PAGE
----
Finding (and Keeping) the Love
fate
jenlyn_b
One thing I've struggled with in the past couple of years- and it's something that becomes harder and harder the longer I'm published- is keeping the joy. The longer I'm in the business, the more writing-related things there are to worry about. And the more I worry, the harder it is to just sit down and write and let myself love it the way I did when I was just starting out. It seems entirely crazy, but I often have conversations with writing friends about how much we envy our past-selves and how we sometimes long for the way we wrote before we were published. And I know that this is going to make a lot of people want to smack me across the face with a dead fish. Probably a very large dead fish. And I get that. What I'm doing now is the dream, and I am very, very grateful for it, but like all dreams once achieved, it can be a really hard thing- more so because it IS the dream than it would be if it were something else. And for me, the absolute hardest thing is that writing was always something that was mine. It was my escape and my little joy and one of my absolute favorite things to do. And there are days when I really miss writing being those things and only those things.

Once you're published, writing isn't just yours anymore. That's a wonderful thing- after all, the fact that people read my books means the absolute world to me and that's the very best part of the dream- but at the same time, it takes some getting used to. Readers, reviewers, agents, editors, marketing people... as a published writer, there are TONS of people involved in and invested in your books. Which is good. But also confusing. And maybe a little terrifying. It's a little bit like finding out that whenever you sing in the shower, it's actually being broadcast on national radio. And that can make it kind of hard to just have fun and belt it out there.

And then there's the fact that the longer I'm in publishing, the more I discover about the way things work, and the more time I spend (and try not to spend) thinking about the industry when I should just be writing. Over the years when I was querying and submitting and trying to get published, I got habituated to the idea that whatever book I was writing might not see the light of day. I've written many, many novels that are not published. I've even written books since I sold Golden that remain unread in a drawer somewhere. And over time, book by unread book, I just got used to the (once-horrible) idea that maybe nobody else would ever read what I was writing. I made my peace with that idea, and decided that for me there was value in writing it anyway, and doing that helped me to recapture some of the joy the submission process can suck out of you.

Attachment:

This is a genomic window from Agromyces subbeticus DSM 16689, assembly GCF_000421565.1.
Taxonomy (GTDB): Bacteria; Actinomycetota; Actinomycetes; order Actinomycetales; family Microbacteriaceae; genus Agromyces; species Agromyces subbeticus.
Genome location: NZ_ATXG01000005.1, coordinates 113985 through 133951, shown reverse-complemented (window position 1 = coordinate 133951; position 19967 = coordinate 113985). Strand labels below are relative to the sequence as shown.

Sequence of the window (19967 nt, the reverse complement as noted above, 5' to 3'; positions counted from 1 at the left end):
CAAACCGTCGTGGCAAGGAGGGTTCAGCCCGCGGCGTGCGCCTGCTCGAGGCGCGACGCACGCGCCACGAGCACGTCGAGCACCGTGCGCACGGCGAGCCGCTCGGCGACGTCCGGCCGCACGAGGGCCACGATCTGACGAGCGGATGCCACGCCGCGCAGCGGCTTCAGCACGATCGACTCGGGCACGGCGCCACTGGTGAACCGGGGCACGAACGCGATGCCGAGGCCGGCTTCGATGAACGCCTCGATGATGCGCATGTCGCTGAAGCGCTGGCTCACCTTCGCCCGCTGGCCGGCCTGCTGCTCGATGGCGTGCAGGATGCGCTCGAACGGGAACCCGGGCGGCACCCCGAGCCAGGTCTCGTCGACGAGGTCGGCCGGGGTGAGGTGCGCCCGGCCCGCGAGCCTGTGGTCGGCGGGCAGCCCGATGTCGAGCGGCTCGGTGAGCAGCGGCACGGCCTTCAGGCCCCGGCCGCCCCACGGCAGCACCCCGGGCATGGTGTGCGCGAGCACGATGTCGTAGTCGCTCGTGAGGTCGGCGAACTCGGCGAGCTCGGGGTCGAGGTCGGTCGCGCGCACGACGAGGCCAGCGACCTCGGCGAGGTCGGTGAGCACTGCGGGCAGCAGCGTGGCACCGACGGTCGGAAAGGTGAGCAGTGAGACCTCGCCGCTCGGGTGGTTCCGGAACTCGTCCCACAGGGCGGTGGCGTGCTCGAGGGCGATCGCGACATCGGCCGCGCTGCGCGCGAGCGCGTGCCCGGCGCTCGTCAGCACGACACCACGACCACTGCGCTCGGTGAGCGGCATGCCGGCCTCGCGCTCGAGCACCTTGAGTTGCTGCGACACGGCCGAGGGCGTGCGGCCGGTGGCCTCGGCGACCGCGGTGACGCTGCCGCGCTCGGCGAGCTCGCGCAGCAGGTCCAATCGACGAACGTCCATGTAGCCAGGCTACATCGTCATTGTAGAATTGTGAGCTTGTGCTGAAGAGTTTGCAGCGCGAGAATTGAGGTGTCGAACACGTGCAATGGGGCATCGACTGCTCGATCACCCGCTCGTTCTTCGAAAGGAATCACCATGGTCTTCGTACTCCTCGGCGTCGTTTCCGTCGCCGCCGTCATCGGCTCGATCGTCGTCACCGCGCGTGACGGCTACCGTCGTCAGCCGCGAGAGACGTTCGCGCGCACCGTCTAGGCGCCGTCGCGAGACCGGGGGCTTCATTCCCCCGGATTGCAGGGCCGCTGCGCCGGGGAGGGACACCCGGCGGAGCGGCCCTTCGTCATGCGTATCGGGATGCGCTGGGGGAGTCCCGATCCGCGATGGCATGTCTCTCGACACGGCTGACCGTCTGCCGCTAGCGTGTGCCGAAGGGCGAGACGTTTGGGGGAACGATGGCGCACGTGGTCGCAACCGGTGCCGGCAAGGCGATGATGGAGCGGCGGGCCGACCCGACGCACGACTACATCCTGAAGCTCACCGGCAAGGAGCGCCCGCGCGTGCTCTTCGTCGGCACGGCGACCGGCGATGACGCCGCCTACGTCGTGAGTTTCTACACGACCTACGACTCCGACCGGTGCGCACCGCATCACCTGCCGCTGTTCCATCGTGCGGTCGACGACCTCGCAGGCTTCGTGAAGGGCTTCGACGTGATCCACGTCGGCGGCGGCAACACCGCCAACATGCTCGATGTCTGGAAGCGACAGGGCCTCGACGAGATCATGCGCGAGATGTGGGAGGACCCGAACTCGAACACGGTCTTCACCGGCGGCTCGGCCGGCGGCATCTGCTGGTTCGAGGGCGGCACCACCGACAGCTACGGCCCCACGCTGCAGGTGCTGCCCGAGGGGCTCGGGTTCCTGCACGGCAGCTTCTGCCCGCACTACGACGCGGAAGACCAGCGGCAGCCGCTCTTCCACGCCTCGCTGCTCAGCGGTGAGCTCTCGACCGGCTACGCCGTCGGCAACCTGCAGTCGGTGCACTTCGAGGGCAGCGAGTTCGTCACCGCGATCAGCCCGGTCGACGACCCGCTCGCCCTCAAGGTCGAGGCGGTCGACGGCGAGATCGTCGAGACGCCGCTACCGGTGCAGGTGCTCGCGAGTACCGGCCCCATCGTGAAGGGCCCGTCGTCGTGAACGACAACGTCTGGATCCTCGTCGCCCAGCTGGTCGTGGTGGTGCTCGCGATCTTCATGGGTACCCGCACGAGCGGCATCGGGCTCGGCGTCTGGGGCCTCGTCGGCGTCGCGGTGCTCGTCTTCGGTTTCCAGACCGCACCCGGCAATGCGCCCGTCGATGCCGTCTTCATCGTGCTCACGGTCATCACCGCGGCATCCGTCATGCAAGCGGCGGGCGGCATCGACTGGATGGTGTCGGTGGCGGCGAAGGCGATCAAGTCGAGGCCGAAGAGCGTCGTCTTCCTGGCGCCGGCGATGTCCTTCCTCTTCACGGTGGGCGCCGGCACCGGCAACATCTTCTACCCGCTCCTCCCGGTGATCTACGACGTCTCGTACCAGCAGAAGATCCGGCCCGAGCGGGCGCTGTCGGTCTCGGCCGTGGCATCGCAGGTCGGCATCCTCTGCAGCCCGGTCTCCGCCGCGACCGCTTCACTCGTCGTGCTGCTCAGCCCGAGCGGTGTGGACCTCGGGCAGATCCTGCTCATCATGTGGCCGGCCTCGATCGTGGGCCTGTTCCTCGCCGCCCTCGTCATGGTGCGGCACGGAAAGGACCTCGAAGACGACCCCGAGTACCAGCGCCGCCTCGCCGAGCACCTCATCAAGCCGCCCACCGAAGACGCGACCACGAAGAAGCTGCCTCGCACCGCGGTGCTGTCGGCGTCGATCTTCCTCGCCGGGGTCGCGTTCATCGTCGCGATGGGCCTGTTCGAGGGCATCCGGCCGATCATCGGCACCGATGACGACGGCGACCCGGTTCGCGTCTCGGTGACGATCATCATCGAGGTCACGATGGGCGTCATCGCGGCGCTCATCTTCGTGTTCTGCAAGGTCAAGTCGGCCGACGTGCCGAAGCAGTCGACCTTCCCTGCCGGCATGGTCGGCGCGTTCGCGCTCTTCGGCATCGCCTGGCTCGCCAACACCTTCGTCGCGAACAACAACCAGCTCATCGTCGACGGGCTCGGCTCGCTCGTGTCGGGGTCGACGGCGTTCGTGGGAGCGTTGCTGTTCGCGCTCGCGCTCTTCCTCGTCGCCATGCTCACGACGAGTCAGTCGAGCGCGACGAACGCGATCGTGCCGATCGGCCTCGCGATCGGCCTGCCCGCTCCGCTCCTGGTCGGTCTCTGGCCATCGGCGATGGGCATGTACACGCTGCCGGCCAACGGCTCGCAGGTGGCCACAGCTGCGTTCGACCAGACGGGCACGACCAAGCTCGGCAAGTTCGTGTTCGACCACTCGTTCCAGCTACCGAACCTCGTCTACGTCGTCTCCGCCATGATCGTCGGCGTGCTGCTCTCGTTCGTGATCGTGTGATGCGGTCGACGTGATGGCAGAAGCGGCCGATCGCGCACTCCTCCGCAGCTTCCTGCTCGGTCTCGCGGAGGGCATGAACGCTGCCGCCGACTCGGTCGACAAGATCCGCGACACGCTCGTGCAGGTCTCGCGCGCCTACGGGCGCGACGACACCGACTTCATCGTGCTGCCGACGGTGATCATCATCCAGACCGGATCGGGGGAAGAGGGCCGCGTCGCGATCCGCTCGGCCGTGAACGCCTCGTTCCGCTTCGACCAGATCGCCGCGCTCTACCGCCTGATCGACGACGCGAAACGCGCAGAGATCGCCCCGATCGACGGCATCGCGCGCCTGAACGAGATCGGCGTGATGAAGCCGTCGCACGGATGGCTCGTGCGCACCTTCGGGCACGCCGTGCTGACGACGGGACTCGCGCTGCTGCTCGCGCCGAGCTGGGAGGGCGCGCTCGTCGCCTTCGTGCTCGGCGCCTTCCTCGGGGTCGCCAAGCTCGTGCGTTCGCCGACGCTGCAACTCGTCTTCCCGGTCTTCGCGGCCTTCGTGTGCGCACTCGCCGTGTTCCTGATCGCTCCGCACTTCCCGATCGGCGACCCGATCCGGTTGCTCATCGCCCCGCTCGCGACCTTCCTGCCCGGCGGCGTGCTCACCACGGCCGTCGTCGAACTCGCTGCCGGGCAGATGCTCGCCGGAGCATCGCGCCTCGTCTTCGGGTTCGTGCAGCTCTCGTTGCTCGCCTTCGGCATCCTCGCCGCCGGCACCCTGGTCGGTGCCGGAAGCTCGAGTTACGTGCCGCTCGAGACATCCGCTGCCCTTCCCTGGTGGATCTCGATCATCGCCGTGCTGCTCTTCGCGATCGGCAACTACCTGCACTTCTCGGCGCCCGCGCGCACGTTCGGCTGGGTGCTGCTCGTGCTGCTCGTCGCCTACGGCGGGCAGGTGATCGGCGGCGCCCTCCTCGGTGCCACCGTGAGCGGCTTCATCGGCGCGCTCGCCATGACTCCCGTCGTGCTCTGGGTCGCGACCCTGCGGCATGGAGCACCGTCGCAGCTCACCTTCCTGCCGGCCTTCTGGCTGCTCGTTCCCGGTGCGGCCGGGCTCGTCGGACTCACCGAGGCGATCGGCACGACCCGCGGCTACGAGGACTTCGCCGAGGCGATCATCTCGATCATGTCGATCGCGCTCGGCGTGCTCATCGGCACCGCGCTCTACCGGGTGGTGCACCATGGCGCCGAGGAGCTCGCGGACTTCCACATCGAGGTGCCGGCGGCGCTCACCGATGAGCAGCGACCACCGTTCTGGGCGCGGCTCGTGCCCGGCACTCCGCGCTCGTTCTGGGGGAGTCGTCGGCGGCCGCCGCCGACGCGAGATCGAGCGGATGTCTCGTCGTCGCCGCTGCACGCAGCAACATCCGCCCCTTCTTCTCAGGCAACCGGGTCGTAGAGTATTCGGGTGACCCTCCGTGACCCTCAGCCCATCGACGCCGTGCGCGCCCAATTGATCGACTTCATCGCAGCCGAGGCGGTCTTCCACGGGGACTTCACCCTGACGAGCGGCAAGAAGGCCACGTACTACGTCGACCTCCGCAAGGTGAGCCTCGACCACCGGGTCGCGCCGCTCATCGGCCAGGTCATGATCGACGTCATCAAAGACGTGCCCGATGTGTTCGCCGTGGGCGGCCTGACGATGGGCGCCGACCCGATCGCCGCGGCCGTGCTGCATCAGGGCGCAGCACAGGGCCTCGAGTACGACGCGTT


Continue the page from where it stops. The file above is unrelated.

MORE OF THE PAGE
Now, however, I've discovered many other terrifying possibilities that writers have to make their peace with, too. Like what if you write a book and you sell it and then the chain stores don't pick it up and readers can't find it and the sales are disappointing and every time you try to sell another book, editors pull up those numbers and it's a giant brand on your forehead, and you end up being worse-off than you would be if you'd never published a book at all? Or what if the book does really well, but all of the people who liked your previous books absolutely HATE this one and feel personally let down by you and it ruins your previous books for them because they just hate this one that much? What if (and this is, I swear, something every single published writer I know has thought at one point or another) the books you've done so far are just a fluke and you've been lulled into a false sense of security in thinking that maybe you don't suck, but you really do, and soon you will be revealed as an impostor, full of suckiness?